Since the years preceding World War II, the military has held a portion of the radio spectrum in reserve, from 138 to 450 megahertz. That part was borrowed by remote control manufacturers with the understanding that the signal be weak enough to be overridden by the military.

The reserve frequencies became active after the Sept. 11, 2001, attacks, when officials discovered that first responders could not communicate with one another because they were operating radios on different frequencies. The Defense Department is using the mothballed frequencies in a system that eventually will link military and civilian emergency responders.

The system has been slowly put into place at military installations across the country.

Carroll, who has lived in the same house for 28 years, less than 10 miles from the base, understands very well the needs of the military. She worked at Quantico for years, and her husband, Eddie, who died three years ago, spent 29 years in Army intelligence. "I'm always pro-government," she said. "But I feel very strongly that if this is something that is happening to seniors in the area, it may seem like a small amount of money to the government, but it is a lot to me."

There seems to be no pattern as to whose garage doors are blocked. Carroll does not know of any other people in her neighborhood who have had problems. Garage door manufacturers have said that an estimated 50 million remotes could be affected.

For Carroll, getting out of her car to open and close the garage door was not only an inconvenience but also a matter of security if she was coming home at night. She also heard a rumor that the military radio signal has played havoc with garage doors, opening and closing them at all hours of the day and night. It didn't happen to her door, but she has heard about it from other seniors who told her it has tormented others. There is even talk on suburban streets that the military signal can pop open car trunks, which isn't true.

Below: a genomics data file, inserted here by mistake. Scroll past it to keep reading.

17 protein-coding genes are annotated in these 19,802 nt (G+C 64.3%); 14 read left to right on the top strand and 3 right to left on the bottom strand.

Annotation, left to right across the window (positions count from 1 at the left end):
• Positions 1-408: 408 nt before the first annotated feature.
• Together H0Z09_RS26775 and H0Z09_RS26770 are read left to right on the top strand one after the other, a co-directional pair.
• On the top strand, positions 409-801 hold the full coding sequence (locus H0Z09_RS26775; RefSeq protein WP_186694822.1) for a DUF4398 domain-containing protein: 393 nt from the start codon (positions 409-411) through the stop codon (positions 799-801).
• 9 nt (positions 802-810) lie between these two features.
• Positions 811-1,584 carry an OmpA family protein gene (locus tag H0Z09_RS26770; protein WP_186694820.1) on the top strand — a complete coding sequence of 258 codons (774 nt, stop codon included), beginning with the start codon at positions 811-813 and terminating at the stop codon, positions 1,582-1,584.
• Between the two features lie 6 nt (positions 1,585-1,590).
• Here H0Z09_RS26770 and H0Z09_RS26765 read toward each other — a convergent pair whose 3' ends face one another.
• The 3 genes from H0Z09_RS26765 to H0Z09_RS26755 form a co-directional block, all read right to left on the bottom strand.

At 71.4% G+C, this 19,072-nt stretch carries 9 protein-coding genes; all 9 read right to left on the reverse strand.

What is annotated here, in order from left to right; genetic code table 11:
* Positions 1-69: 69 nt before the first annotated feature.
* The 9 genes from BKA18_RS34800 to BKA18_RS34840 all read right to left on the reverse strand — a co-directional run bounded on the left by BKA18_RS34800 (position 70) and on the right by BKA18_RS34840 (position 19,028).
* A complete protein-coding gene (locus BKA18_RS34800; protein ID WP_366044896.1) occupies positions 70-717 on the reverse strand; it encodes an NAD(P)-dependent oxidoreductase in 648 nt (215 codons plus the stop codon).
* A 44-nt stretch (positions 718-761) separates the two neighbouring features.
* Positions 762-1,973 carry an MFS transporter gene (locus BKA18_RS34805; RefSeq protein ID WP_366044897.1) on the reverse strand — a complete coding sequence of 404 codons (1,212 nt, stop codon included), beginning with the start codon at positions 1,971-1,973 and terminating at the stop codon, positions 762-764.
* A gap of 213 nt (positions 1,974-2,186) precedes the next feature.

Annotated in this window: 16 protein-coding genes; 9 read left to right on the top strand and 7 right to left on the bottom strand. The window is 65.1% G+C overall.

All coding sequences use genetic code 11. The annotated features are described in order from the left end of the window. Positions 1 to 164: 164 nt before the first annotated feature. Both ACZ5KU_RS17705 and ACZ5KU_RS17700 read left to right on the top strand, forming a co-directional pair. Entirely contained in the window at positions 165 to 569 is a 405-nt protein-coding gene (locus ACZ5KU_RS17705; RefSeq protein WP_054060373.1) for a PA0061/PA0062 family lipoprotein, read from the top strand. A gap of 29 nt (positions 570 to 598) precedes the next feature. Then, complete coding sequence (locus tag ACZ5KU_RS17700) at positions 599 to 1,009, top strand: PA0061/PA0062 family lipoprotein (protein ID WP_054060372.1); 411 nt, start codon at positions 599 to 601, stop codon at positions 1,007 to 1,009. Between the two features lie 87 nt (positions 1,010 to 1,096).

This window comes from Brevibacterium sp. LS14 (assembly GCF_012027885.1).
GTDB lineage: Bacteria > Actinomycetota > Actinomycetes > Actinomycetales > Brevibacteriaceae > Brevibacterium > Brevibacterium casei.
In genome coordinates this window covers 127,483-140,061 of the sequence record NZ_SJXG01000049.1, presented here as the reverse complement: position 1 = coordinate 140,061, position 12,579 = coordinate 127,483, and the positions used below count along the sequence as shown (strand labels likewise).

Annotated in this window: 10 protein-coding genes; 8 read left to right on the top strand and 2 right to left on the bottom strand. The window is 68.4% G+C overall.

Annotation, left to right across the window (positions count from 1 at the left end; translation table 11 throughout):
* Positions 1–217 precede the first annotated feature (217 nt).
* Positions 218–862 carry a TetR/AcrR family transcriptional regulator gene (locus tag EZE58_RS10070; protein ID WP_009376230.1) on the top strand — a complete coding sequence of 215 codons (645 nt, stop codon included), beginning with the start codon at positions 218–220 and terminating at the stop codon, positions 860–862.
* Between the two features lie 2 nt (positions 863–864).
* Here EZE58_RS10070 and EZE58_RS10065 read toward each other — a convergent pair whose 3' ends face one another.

"People in surrounding areas might experience interference with their wireless garage door openers," Donnelly said, "but should not experience unwanted garage door movement. They might not be able to use their remote controls, but their garage doors should not move up or down on their own."

Robert Paulus, service manager at Automatic Overhead Door Co. in Fredericksburg, which serves all of Northern Virginia, said that at the end of December, "everyone's range went out of whack." He said the company went out on more than 30 service calls. When some customers learned that the Marines might be to blame, they thought about trying to get some money out of Quantico's treasury. "I ran into a few of those, and I just told them, 'I wish you could do that, but good luck trying.' " The customers threw up their hands and opened their checkbooks.

In this case, the Marines own the airwaves.

"Consumer wireless devices, such as garage door openers, operate on an unlicensed basis, meaning they are required to accept any interference from licensed spectrum users, including the Department of Defense," Donnelly said.